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Eight years ago, Her Majesty and Mr McGuinness, a former IRA commander, shared a historic handshake, which was seen as part of “the national reconciliation process”. Her visit came a year after she toured the Republic of Ireland, and the symbolic gesture between the Queen and Mr McGuinness was described by then-Prime Minister David Cameron’s spokesman as “taking relations between the two countries to a new level”. They added: “We think it is right that the Queen should meet representatives from all parts of the community.”
But in 2016, when the Queen returned to Northern Ireland, she was greeted once again by Mr McGuinness – a year before he stood down as deputy First Minister.
Upon his arrival, the pair shared another handshake, before Mr McGuinness asked the Queen: “Are you well?”
The Queen replied: “Thank you, yes, well I’m still alive!
“We’ve been quite busy – there’s a lot going on. I’ve had two birthdays, so that’s kept me quite busy!”
Their visit was the third high-profile Royal Family trip to Northern Ireland in weeks, as it followed tours by Prince Charles and Camilla, Duchess of Cornwall, and Prince William and Kate Middleton.
But it was the historic visit in 2012 which led to many celebrating the meeting between the Queen and Mr McGuinness.
Then-Sinn Fein President Gerry Adams said: “It brings our journey of relationship building within this island and between these islands onto a new plane.
“I think the vast majority of unionists will be pleased this happened because they know it was essentially a real gesture towards their sense of identity and their sense of allegiance.
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“Whatever personal feelings Martin may have, no more than myself, doesn’t come into it. It was a good thing for him to do and I commend him for it.”
Across the world, the likes of former US secretary of state, Hillary Clinton, hailed the event as “the most remarkable sign of change yet” in the Northern Ireland peace process.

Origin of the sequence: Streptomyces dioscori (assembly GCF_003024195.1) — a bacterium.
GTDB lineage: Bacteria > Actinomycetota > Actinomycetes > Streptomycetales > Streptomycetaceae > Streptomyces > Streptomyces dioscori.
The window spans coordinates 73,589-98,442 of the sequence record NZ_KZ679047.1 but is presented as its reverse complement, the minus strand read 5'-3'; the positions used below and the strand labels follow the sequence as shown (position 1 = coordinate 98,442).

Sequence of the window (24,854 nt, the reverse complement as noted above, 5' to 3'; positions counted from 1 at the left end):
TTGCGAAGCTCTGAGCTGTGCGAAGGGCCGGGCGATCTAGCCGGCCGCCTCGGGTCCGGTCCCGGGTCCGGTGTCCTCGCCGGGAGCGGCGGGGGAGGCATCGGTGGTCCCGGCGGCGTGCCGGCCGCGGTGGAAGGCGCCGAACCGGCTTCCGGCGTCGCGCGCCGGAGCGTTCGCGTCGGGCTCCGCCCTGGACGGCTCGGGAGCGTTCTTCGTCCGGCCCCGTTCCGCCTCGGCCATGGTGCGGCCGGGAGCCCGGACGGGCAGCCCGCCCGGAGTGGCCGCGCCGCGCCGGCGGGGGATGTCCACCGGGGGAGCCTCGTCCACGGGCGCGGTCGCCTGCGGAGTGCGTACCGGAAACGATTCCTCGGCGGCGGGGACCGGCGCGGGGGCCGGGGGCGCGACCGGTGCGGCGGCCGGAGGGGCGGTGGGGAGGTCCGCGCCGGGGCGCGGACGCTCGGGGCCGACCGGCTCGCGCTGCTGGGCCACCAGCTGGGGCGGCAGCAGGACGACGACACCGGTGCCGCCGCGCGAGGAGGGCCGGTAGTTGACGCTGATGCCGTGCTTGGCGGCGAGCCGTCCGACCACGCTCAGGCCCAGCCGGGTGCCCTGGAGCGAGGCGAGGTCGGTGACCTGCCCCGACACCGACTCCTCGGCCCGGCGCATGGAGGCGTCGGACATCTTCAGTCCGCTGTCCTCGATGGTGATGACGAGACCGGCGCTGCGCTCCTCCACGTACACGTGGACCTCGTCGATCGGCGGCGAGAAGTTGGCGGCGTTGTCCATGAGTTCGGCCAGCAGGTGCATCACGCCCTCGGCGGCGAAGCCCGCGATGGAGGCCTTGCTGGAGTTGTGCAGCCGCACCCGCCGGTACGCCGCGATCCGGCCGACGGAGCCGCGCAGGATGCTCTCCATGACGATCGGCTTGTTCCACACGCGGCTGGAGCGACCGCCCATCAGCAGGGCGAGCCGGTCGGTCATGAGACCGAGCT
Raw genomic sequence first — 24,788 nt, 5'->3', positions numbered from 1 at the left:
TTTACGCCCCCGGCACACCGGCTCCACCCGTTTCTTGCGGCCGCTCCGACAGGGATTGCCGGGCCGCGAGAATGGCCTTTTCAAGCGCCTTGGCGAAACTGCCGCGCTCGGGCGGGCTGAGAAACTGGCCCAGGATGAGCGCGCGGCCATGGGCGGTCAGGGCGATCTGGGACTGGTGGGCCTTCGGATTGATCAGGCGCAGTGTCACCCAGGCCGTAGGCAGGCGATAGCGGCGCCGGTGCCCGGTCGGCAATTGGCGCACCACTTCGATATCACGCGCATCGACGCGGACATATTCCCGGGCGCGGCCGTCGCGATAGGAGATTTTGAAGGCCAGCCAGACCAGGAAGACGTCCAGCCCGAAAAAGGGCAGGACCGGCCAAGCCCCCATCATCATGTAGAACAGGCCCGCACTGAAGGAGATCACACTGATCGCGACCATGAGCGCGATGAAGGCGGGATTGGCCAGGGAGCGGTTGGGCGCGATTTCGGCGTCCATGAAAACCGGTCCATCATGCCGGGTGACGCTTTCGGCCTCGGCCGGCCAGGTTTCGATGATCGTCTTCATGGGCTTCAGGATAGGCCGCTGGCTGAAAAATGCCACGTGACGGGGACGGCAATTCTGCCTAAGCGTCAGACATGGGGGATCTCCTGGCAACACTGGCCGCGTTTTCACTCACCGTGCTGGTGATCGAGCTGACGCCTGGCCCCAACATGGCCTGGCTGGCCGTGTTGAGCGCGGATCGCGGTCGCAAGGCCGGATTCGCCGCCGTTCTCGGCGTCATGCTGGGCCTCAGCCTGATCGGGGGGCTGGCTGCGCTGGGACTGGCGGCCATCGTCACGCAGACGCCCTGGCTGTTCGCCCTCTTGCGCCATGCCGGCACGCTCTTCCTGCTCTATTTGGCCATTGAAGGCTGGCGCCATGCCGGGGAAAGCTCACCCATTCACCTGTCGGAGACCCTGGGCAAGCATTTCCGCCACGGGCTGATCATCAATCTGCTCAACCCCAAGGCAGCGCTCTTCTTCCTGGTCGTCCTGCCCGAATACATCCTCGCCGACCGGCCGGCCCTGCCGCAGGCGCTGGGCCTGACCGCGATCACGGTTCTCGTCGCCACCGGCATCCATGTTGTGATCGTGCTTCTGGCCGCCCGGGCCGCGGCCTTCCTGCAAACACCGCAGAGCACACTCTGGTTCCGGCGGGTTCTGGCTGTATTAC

The Queen is renowned for her presence as the nation’s most global representative, and has met a host of the most important leaders in world history.
As well as the likes of South African President Nelson Mandela, the Queen has met dignitaries across her impressive reign as monarch.
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This included a visit where she made an impromptu joke to Pope John Paul II as she attempted to break the silence between them.
Her Majesty had been visiting the Vatican in a symbolic meeting before they discussed hopes on how to progress Christian unity ahead of a summit.
The visit came 20 years after they had originally met and was part of a four-day visit to Italy.
But it appears that moments after the frail John Paul II had shaken hands with the huge number of people in the Queen’s entourage, the monarch opted to make a joke to break the silence.
She turned to John Paul II, who sat next to her, and said: “We’ve bought a lot of people with us I’m afraid.”
Smiling, the Queen then shared a laugh with John Paul II before photographs of the pair, alongside Prince Philip, were taken.
Discussing the visit, the Queen said “it was a great pleasure to the Pope again”, and both recalled their previous visit – when John Paul II came to Buckingham Palace in 1982.
The pair then exchanged gifts, which included “50 facsimile prints of Canaletto drawings bound in leather for the Pope, and a facsimile copy of a 13th century illuminated New Testament from the papal library for the Queen”.
The Queen said: “We have a huge collection of Canalettos and I hope this will be of interest for the library here.”
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